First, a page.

The Cultural Computation Lab applies computational methods to questions of culture. The lab focuses on the creation, curation, analysis, and visualization of corpora containing cultural or humanistic data. The application of computational methods to cultural data is inherently interdisciplinary requiring understanding and collaboration across many different fields.
Large corpora of cultural data are becoming increasing available to researchers. These new data sets come from many different sources including governmental open-data initiatives, academic projects, privately maintained but publicly available databases like Google Books, and from the efforts of on-line communities. Open source tools are also making it increasingly easy to create and host new collections.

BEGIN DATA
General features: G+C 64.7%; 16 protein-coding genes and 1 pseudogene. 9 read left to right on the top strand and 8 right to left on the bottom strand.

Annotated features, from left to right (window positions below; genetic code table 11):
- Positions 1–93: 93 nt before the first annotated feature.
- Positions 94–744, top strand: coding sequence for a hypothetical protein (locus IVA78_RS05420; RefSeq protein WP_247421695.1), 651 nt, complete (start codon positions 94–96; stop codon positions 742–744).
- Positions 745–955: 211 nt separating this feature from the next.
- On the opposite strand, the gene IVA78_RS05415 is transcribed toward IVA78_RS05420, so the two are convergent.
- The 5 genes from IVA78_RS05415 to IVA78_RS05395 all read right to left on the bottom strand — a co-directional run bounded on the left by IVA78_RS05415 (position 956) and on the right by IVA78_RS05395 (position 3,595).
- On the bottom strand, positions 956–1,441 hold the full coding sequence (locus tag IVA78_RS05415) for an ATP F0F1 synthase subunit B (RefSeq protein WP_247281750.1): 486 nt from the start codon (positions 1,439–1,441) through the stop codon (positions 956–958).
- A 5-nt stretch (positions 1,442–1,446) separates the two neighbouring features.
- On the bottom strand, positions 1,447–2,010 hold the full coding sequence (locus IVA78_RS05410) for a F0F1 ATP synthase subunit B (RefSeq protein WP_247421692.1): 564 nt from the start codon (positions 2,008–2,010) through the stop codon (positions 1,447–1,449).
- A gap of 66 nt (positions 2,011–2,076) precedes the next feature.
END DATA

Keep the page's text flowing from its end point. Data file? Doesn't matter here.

Fortunately, this explosion of cultural data is coupled with increases in computational power and algorithmic techniques which permit its analysis. Cultural and humanistic datasets are often less structured than traditional “big data.” Cultural data often requires natural language processing techniques, in the case of textual data, or even computer vision and audio processing when examining collections of images, sound, and/or video.
The lab is training small cohorts of undergraduate students from Smith College and the University of Massachusetts in techniques needed for cultural computing using the Global Proverbs Project as an initial driver project. The Global Proverbs Project is an online, community supported, multilingual database of proverb’s currently under development.
Computer Science, Smith College
Robert A. Rothstein
Comparative Literature, UMass—Amherst